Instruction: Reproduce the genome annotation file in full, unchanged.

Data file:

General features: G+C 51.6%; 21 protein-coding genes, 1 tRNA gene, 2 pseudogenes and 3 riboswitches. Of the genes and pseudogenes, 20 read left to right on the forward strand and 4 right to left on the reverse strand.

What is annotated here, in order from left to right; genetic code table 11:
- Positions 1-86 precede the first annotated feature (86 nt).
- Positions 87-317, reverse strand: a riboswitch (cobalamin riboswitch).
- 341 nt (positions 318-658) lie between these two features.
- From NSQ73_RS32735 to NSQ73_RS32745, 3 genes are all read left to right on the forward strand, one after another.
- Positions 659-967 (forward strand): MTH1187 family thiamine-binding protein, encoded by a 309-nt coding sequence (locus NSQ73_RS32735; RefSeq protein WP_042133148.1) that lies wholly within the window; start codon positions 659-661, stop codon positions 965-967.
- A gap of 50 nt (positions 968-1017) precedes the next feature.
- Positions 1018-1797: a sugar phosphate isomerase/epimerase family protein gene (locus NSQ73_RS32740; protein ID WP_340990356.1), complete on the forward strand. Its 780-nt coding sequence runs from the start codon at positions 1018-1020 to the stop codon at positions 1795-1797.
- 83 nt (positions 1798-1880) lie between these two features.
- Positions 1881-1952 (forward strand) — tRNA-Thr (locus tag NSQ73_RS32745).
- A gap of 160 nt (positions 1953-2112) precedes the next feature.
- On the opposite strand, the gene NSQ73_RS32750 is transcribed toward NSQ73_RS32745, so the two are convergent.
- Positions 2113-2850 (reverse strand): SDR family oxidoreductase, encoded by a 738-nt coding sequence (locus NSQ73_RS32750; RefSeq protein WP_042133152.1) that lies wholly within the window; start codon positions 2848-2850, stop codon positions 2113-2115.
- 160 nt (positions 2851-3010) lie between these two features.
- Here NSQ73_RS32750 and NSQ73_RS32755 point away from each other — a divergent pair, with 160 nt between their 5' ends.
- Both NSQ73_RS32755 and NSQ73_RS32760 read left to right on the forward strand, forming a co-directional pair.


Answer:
General features: G+C 51.6%; 21 protein-coding genes, 1 tRNA gene, 2 pseudogenes and 3 riboswitches. Of the genes and pseudogenes, 20 read left to right on the forward strand and 4 right to left on the reverse strand.

What is annotated here, in order from left to right; genetic code table 11:
- Positions 1-86 precede the first annotated feature (86 nt).
- Positions 87-317, reverse strand: a riboswitch (cobalamin riboswitch).
- 341 nt (positions 318-658) lie between these two features.
- From NSQ73_RS32735 to NSQ73_RS32745, 3 genes are all read left to right on the forward strand, one after another.
- Positions 659-967 (forward strand): MTH1187 family thiamine-binding protein, encoded by a 309-nt coding sequence (locus NSQ73_RS32735; RefSeq protein WP_042133148.1) that lies wholly within the window; start codon positions 659-661, stop codon positions 965-967.
- A gap of 50 nt (positions 968-1017) precedes the next feature.
- Positions 1018-1797: a sugar phosphate isomerase/epimerase family protein gene (locus NSQ73_RS32740; protein ID WP_340990356.1), complete on the forward strand. Its 780-nt coding sequence runs from the start codon at positions 1018-1020 to the stop codon at positions 1795-1797.
- 83 nt (positions 1798-1880) lie between these two features.
- Positions 1881-1952 (forward strand) — tRNA-Thr (locus tag NSQ73_RS32745).
- A gap of 160 nt (positions 1953-2112) precedes the next feature.
- On the opposite strand, the gene NSQ73_RS32750 is transcribed toward NSQ73_RS32745, so the two are convergent.
- Positions 2113-2850 (reverse strand): SDR family oxidoreductase, encoded by a 738-nt coding sequence (locus NSQ73_RS32750; RefSeq protein WP_042133152.1) that lies wholly within the window; start codon positions 2848-2850, stop codon positions 2113-2115.
- 160 nt (positions 2851-3010) lie between these two features.
- Here NSQ73_RS32750 and NSQ73_RS32755 point away from each other — a divergent pair, with 160 nt between their 5' ends.
- Both NSQ73_RS32755 and NSQ73_RS32760 read left to right on the forward strand, forming a co-directional pair.